This browser is not fully supported by Historic England. Please update your browser to the latest version so that you get the best from our website.

Medieval moated site, Chequer Court

List Entry Summary

This monument is scheduled under the Ancient Monuments and Archaeological Areas Act 1979 as amended as it appears to the Secretary of State to be of national importance. This entry is a copy, the original is held by the Department for Culture, Media and Sport.

Name: Medieval moated site, Chequer Court

List entry Number: 1013145

Location

The monument may lie within the boundary of more than one authority.

County: Kent

District: Dover

District Type: District Authority

Parish: Ash

National Park: Not applicable to this List entry.

Grade: Not applicable to this List entry.

Date first scheduled: 22-Aug-1990

Date of most recent amendment: Not applicable to this List entry.

Legacy System Information

The contents of this record have been generated from a legacy data system.

Legacy System: RSM

UID: 12727

Asset Groupings

This list entry does not comprise part of an Asset Grouping. Asset Groupings are not part of the official record but are added later for information.

List entry Description

Summary of Monument

Legacy Record - This information may be included in the List Entry Details.

Reasons for Designation

Around 6,000 moated sites are known in England. They consist of wide ditches, often or seasonally water-filled, partly or completely enclosing one or more islands of dry ground on which stood domestic or religious buildings. In some cases the islands were used for horticulture. The majority of moated sites served as prestigious aristocratic and seigneurial residences with the provision of a moat intended as a status symbol rather than a practical military defence. The peak period during which moated sites were built was between about 1250 and 1350 and by far the greatest concentration lies in central and eastern parts of England. However, moated sites were built throughout the medieval period, are widely scattered throughout England and exhibit a high level of diversity in their forms and sizes. They form a significant class of medieval monument and are important for the understanding of the distribution of wealth and status in the countryside. Many examples provide conditions favourable to the survival of organic remains.

The moated site at Chequer Court is of particular importance because the moat survives essentially intact and only a small part of the moat island is affected by the presence of a later building. The site is also of high archaeological potential, both because the moat remains wet and therefore is likely to preserve normally perishable artefacts as well as evidence of the climate and economy of the manor, and because on the island the foundations of the original buildings are likely to be preserved as evidence of the organisation and development of the manor in the Middle Ages.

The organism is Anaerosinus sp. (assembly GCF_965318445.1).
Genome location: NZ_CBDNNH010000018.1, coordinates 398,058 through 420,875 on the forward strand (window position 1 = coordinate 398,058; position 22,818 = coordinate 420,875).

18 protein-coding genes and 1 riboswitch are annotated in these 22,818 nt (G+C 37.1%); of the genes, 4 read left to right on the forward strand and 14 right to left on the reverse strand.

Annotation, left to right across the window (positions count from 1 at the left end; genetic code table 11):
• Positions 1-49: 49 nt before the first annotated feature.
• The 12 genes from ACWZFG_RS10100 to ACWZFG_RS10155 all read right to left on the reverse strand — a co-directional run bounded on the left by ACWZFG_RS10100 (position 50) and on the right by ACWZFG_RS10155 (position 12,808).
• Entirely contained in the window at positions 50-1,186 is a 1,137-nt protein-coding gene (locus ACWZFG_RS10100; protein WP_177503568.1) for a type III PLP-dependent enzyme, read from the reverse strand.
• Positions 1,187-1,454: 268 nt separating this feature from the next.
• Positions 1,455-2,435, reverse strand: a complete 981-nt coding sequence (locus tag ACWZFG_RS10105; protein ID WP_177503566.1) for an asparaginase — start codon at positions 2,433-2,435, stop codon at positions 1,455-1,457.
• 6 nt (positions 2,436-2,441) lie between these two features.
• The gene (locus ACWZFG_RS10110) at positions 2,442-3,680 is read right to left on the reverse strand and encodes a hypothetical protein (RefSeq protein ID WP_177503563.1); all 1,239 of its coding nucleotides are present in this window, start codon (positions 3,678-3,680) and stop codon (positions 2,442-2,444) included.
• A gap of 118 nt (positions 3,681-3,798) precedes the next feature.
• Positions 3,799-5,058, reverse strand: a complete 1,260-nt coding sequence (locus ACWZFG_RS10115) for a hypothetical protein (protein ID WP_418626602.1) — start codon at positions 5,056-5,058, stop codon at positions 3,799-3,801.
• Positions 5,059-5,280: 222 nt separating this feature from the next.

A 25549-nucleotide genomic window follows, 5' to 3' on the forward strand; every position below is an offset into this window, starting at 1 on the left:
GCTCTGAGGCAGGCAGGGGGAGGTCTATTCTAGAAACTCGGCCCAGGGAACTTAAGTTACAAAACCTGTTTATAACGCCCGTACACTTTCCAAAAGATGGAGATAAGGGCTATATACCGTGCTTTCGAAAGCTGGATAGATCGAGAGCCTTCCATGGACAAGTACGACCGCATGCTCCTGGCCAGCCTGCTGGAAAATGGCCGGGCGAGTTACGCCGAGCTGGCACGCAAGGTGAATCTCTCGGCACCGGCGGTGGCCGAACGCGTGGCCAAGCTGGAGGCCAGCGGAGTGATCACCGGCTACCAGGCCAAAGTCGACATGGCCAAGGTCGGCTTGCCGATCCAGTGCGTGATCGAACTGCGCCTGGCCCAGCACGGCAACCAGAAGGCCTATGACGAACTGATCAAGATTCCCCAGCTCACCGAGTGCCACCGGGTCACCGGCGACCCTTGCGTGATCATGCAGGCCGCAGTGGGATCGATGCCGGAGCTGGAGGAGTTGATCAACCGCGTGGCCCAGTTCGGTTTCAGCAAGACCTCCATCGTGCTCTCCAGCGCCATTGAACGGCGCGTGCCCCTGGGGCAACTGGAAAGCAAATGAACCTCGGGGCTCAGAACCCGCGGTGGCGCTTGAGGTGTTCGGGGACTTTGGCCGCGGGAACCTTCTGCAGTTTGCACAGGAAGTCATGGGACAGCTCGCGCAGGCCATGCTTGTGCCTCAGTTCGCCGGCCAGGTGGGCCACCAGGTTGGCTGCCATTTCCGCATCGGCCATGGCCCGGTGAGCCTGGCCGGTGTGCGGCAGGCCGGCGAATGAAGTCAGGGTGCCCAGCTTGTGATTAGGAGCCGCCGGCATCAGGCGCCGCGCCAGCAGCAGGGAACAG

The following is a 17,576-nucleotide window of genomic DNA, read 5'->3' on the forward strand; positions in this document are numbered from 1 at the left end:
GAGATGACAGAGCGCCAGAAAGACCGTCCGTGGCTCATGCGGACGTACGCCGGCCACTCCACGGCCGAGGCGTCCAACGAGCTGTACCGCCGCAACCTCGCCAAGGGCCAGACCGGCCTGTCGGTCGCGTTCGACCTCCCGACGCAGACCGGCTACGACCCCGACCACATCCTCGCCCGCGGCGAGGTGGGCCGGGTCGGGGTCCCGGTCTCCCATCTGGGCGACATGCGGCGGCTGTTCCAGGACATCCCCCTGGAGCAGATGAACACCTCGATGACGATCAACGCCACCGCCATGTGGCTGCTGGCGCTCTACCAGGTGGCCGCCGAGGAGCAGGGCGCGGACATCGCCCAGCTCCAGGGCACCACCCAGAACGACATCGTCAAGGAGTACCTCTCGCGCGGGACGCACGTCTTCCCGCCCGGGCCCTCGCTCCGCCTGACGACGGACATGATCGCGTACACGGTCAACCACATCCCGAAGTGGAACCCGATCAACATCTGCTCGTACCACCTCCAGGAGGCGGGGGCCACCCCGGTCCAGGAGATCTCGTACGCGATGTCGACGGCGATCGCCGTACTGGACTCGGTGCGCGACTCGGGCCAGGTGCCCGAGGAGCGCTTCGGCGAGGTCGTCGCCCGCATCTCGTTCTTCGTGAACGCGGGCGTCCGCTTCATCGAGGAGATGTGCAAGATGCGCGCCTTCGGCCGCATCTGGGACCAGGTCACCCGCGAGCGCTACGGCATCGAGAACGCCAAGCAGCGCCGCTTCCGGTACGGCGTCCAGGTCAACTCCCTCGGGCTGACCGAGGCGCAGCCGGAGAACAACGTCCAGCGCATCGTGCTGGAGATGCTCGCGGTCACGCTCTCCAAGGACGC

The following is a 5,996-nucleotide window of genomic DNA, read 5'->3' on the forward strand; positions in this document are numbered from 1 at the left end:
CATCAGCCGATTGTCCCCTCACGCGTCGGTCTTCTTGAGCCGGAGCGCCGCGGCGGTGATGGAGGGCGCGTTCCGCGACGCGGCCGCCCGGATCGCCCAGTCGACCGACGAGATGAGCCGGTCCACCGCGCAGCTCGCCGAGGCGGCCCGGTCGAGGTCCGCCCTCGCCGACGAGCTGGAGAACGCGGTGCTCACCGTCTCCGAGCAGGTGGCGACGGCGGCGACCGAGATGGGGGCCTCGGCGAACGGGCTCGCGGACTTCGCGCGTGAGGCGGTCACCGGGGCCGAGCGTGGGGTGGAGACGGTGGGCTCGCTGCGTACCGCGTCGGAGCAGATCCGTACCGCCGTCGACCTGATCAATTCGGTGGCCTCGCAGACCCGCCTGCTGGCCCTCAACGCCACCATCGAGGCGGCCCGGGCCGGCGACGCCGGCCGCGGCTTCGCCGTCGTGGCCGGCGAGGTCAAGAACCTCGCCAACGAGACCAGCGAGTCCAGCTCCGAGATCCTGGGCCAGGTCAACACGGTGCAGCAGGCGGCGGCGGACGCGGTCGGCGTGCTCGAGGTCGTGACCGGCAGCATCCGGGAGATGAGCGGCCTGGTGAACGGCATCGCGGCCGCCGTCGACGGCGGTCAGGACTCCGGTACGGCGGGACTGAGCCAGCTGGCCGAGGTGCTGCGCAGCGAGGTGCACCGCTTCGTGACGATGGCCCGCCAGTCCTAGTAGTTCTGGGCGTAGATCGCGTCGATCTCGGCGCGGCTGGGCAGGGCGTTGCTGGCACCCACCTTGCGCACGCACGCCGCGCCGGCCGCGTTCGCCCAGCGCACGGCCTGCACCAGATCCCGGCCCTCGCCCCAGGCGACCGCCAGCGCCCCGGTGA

History

Legacy Record - This information may be included in the List Entry Details.

Details

The moated site at Chequer Court, on the north-west side of Ash, comprises a generally wide and water-filled moat, each arm some 60m in length, which has an integral fishpond at the south-west corner and which defines an almost square moat island. The central part of the island is occupied by a house of 16th century origin which is listed Grade II and which is excluded from the scheduling, although the archaeological remains beneath the building are included. Moated sites are generally seen as the prestigious residences of the Lords of the Manor. The moat marked the high status of the occupier of the site, but also served to deter casual raiders and wild animals. Most moats were built between 1250 and 1350, and it is to this period that the example at Chequer Court is likely to date. The series of fishponds, or perhaps a silt trap and fishponds, evident at the south-west corner of the moat (which is the upstream side as is usual on such sites) would have provided fish for the table. A leat has been cut at the north-west corner of the moat to allow water from the moat to return to its natural stream course. The causeway which provides access to the site from the east is likely to preserve the position of the original entrance. All above ground structures on the moat island are excluded from the scheduling but the ground beneath them is included.

MAP EXTRACT The site of the monument is shown on the attached map extract.

Selected Sources

Other
07 Jan 1985, TR 25 NE 9, (1985)
Darvill, T, MPP Single Monument Class Descriptions - Moats, (1989)
Listed buildings Vol. 1891 5/26,

National Grid Reference: TR 28197 59055

Map

Map
© Crown Copyright and database right 2017. All rights reserved. Ordnance Survey Licence number 100024900.
© British Crown and SeaZone Solutions Limited 2017. All rights reserved. Licence number 102006.006.
Use of this data is subject to Terms and Conditions.

The above map is for quick reference purposes only and may not be to scale. For a copy of the full scale map, please see the attached PDF - 1013145 .pdf

The PDF will be generated from our live systems and may take a few minutes to download depending on how busy our servers are. We apologise for this delay.

This copy shows the entry on 18-Nov-2017 at 02:39:16.

End of official listing